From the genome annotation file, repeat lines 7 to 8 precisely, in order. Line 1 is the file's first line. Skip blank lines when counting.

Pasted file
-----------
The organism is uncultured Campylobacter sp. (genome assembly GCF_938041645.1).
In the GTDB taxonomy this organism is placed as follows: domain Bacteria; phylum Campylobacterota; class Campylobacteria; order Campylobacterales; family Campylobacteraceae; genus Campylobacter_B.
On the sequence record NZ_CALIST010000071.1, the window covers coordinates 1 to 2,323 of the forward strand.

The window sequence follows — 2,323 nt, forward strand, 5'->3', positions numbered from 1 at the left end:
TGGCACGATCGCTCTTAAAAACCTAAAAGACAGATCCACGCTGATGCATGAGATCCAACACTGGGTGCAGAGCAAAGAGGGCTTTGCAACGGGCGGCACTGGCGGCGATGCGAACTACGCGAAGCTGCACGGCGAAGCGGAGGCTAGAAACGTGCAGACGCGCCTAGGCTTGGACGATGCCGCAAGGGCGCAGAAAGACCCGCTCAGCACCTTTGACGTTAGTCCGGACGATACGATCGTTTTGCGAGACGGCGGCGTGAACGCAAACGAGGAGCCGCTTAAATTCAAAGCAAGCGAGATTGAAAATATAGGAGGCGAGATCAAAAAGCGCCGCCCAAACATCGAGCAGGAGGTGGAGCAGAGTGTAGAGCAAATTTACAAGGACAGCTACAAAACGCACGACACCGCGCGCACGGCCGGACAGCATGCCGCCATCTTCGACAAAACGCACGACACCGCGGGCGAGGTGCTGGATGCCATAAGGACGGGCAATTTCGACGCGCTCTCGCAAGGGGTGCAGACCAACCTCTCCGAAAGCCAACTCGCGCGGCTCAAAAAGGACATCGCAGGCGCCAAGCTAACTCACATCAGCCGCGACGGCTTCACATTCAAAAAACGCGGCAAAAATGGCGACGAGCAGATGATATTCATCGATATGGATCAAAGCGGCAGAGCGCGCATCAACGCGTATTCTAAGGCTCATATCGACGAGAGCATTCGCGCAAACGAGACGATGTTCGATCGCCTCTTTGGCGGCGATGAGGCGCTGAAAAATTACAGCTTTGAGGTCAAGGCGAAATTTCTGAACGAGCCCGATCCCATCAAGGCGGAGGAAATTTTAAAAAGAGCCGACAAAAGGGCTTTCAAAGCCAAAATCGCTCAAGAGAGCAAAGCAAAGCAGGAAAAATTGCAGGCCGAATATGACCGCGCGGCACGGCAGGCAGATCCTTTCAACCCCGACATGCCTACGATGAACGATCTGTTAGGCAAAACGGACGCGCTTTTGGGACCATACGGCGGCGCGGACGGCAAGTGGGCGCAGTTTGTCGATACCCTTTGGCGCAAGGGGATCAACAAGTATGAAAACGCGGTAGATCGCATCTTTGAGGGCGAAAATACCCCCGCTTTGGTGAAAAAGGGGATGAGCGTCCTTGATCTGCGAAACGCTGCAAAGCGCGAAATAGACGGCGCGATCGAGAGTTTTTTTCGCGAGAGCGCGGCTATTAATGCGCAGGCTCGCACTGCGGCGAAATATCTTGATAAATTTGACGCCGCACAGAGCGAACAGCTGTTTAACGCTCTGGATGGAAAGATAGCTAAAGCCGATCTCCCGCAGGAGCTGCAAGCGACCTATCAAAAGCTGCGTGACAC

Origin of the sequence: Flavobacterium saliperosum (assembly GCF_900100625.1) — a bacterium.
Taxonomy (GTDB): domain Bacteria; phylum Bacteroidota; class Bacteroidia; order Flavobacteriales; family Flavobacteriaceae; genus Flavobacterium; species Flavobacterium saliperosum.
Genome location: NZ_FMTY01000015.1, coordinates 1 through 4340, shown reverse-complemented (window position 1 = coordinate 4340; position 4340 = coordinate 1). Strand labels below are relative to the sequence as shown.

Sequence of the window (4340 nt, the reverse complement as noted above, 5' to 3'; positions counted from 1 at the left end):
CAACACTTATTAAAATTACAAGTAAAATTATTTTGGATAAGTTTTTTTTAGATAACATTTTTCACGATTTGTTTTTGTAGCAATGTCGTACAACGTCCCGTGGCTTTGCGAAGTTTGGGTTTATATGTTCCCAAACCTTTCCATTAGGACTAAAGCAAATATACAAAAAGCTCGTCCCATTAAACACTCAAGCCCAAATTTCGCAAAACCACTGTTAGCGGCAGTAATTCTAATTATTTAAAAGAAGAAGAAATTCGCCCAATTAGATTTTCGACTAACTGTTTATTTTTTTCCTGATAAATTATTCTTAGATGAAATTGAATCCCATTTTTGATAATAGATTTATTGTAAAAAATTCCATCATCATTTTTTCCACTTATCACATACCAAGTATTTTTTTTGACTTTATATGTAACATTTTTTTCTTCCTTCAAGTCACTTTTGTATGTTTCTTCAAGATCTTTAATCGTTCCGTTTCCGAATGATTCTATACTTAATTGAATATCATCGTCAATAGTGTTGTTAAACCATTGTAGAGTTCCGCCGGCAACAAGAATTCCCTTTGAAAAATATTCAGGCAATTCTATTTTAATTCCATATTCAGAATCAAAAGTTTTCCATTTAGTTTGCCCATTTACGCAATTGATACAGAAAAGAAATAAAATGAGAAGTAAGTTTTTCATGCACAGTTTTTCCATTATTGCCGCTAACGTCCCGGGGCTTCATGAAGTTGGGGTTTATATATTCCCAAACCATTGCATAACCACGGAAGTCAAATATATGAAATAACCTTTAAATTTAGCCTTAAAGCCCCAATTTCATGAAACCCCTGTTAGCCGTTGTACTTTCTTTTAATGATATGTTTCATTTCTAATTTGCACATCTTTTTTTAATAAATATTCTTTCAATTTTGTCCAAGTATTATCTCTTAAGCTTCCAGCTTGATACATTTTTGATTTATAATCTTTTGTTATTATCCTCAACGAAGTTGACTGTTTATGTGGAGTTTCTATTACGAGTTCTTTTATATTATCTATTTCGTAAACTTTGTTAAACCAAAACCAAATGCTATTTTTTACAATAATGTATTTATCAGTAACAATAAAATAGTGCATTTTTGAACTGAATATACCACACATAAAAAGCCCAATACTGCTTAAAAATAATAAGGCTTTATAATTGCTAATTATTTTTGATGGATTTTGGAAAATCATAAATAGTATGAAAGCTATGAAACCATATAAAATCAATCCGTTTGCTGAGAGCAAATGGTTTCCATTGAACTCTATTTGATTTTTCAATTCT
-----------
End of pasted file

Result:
Taxonomy (GTDB): domain Bacteria; phylum Bacteroidota; class Bacteroidia; order Flavobacteriales; family Flavobacteriaceae; genus Flavobacterium; species Flavobacterium saliperosum.
Genome location: NZ_FMTY01000015.1, coordinates 1 through 4340, shown reverse-complemented (window position 1 = coordinate 4340; position 4340 = coordinate 1). Strand labels below are relative to the sequence as shown.